Wednesday, May 8, 2013

Avoidant Personality Disorder On The Lam, Take Five

“I had a dream you tried to kiss me while I was pretending to be asleep. You didn’t seem like your old self at all.”

            The alcoves bottom-lit over the lancet windows of the church’s façade; something to see as you go by on the bus before the AA meetings got fully going, before you knew there really was enough time for slunk-and-smoke loitering around in your days. Fill up your Styrofoam cup with coffee from that big old silver urn. Take your time. Sit down and cross your legs, tip your make-believe hat to folks milling around the fold-up chairs. Run your fingers through your hair and sigh. That stuff. There’ll be time for it all. Mess around with ogling the ceiling; the cheap gaudy folds of plaster and bland, strobe flicker of bad lighting; the stained and scuffed-thin, gray-and-pink-dotted carpet; the whole multipurpose-room stink of it all. Something that reminds you of grade school assemblies, the stifling brunt of forced attendance weighing you down with girded ennui and dullness. But you’re here by choice, at least in the willingness to try to lure the unwilling sides of you into a trap, or perhaps that’s just a ruse you’re unable to convince yourself is actually not one, or something like that. But, goodbye to all that, you’re here, and that’s at least more than you’ve been able to do thus far in the folds of your attic-scrounging lifestyle. The PA sounds like a principal’s morning announcements. There’s static roaming staid in your amygdalae. Nobody’s playing it dangerous. Sprained ankles be damned, you’re in it for the short haul. Choking the wildness propagating in your nights, the rococo patterns of wishful forgetfulness, this all pleads no-contest to what’s been getting you by this far. When every day seems like just another laundry day, and your most common saying gets to be, “Just what was it I was going to say?” It’s move-over-or-be-done-with-it time.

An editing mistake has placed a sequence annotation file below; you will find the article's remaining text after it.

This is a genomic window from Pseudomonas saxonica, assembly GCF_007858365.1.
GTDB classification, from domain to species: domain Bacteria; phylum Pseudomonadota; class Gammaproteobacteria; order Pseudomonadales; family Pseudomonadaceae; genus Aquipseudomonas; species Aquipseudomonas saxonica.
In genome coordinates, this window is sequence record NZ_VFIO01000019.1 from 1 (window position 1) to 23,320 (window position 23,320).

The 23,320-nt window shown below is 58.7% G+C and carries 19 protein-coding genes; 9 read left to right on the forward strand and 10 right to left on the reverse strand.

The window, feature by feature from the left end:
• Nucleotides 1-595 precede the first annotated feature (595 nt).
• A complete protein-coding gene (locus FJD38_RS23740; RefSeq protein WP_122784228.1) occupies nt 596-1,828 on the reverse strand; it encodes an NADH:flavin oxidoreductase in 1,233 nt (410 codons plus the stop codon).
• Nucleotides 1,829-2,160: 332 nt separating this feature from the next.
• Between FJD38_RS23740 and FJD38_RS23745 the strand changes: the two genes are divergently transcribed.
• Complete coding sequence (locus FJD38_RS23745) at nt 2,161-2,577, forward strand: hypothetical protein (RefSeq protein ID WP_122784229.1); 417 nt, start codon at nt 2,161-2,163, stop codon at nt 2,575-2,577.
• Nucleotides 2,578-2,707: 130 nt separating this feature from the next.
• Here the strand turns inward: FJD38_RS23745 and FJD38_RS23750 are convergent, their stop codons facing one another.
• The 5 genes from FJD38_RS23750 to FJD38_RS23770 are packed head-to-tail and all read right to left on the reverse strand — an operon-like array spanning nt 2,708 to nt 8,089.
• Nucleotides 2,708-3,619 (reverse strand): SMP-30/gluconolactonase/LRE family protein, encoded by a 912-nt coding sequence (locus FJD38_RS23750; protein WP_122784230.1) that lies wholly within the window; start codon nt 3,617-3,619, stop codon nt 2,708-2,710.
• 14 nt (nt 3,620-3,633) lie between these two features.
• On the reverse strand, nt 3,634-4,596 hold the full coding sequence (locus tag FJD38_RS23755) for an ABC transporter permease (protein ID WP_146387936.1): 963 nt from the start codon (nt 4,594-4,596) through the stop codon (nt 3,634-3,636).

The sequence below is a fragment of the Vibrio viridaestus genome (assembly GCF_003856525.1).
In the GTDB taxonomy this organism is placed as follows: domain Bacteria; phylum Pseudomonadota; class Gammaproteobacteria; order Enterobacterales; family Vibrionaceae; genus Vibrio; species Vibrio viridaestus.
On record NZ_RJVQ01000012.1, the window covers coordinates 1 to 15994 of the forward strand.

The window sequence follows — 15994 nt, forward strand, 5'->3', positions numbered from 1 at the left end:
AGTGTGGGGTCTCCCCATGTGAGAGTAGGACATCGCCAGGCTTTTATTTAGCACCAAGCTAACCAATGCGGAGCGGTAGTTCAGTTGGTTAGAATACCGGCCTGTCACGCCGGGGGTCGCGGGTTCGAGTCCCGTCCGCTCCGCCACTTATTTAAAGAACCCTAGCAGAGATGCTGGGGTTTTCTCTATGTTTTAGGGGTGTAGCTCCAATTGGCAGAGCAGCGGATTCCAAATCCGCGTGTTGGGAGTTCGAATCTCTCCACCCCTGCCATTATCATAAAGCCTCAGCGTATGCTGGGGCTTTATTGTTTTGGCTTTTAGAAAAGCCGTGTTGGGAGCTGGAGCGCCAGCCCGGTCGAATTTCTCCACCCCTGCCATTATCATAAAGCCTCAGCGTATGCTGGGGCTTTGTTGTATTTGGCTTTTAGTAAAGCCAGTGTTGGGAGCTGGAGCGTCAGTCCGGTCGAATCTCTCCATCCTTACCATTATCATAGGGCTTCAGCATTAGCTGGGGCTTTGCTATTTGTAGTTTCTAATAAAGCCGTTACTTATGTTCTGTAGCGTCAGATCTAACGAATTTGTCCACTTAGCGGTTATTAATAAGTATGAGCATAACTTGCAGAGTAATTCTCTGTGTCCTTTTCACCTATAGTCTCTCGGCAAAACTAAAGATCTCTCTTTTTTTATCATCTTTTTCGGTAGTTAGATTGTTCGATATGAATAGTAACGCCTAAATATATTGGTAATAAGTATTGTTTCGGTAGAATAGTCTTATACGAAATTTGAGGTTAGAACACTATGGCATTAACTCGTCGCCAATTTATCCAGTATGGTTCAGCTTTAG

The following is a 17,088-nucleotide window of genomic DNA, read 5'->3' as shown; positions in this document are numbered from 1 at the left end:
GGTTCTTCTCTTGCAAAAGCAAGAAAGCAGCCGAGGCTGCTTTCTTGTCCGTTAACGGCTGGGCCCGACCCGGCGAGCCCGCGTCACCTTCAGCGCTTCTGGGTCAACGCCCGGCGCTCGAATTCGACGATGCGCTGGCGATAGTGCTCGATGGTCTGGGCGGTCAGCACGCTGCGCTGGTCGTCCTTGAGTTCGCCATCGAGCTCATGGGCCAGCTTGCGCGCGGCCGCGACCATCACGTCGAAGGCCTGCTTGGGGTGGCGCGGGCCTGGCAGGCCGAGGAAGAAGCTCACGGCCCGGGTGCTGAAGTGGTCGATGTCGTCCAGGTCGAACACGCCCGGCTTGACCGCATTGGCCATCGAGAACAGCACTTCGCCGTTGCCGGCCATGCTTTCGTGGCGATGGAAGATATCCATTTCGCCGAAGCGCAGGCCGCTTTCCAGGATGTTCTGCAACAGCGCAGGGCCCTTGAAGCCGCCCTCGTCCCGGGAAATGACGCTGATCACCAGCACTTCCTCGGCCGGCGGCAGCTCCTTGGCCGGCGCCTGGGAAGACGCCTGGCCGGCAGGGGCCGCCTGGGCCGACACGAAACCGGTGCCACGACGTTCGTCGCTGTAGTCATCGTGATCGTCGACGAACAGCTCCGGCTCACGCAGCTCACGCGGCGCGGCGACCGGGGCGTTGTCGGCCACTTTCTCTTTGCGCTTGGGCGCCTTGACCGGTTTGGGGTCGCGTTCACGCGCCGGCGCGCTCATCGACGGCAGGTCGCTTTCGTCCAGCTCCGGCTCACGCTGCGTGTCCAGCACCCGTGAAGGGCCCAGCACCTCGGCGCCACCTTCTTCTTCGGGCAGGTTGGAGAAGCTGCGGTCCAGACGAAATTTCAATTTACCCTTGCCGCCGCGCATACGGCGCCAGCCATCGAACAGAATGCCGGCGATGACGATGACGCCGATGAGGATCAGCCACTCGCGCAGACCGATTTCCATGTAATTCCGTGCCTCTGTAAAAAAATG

You need a cigarette. Go outside. Stand around and lean against the Masonite sign reading: “God Is Love.” Think about Columbo’s wife. Make small talk with the hands-stuffed-in-jacket-pockets crowd. There will be much dirt and pebbles to kick around uncomfortably with your shoes. Go ahead. Make a difference. It’ll have to do until the crows get back in town. 
            The backs of people’s heads, that unaware clump of blank surrender, is what you focus on. You sit in your metal fold-up chair, your hands folded together on your lap in a limp praying-type position; but you are not-- praying, that is. You are about a quarter listening to people who are taking turns standing in front of the podium up front and who are saying things like, “Hello, I’m Raheem, and I’m an alcoholic,” and then go on to tell semi-twisted and surreal and somewhat ordinary and boring stories about their lives: the things that have happened to them while under the influence of a combination of alcohol and/or drugs. You try not to tap your shoes in the linoleum floor too loudly. It is all that you can do.
            A splurge of hope idles in your thoughts for a second. You scoop it up and toss it around, and then place it carefully in your jacket pocket, like a piece of candy you’re saving for later.